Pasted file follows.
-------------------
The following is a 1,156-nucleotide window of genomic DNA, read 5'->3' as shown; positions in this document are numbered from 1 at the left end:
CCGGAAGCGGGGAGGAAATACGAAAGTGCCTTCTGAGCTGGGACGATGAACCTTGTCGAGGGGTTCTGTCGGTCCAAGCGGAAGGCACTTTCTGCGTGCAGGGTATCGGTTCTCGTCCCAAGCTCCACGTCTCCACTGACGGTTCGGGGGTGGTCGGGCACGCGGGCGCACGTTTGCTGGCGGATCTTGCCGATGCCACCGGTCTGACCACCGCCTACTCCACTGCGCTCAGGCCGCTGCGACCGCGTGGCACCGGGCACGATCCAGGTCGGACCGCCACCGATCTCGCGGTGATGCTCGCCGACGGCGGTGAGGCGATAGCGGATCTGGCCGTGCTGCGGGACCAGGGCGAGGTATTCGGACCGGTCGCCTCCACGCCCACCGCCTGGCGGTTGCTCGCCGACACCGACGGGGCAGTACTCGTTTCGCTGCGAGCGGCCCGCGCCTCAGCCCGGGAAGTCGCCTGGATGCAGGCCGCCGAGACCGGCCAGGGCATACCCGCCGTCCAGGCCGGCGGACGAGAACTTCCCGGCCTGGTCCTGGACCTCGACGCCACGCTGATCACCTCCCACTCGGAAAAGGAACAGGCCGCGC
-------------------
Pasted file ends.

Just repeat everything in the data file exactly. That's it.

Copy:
The following is a 1,156-nucleotide window of genomic DNA, read 5'->3' as shown; positions in this document are numbered from 1 at the left end:
CCGGAAGCGGGGAGGAAATACGAAAGTGCCTTCTGAGCTGGGACGATGAACCTTGTCGAGGGGTTCTGTCGGTCCAAGCGGAAGGCACTTTCTGCGTGCAGGGTATCGGTTCTCGTCCCAAGCTCCACGTCTCCACTGACGGTTCGGGGGTGGTCGGGCACGCGGGCGCACGTTTGCTGGCGGATCTTGCCGATGCCACCGGTCTGACCACCGCCTACTCCACTGCGCTCAGGCCGCTGCGACCGCGTGGCACCGGGCACGATCCAGGTCGGACCGCCACCGATCTCGCGGTGATGCTCGCCGACGGCGGTGAGGCGATAGCGGATCTGGCCGTGCTGCGGGACCAGGGCGAGGTATTCGGACCGGTCGCCTCCACGCCCACCGCCTGGCGGTTGCTCGCCGACACCGACGGGGCAGTACTCGTTTCGCTGCGAGCGGCCCGCGCCTCAGCCCGGGAAGTCGCCTGGATGCAGGCCGCCGAGACCGGCCAGGGCATACCCGCCGTCCAGGCCGGCGGACGAGAACTTCCCGGCCTGGTCCTGGACCTCGACGCCACGCTGATCACCTCCCACTCGGAAAAGGAACAGGCCGCGC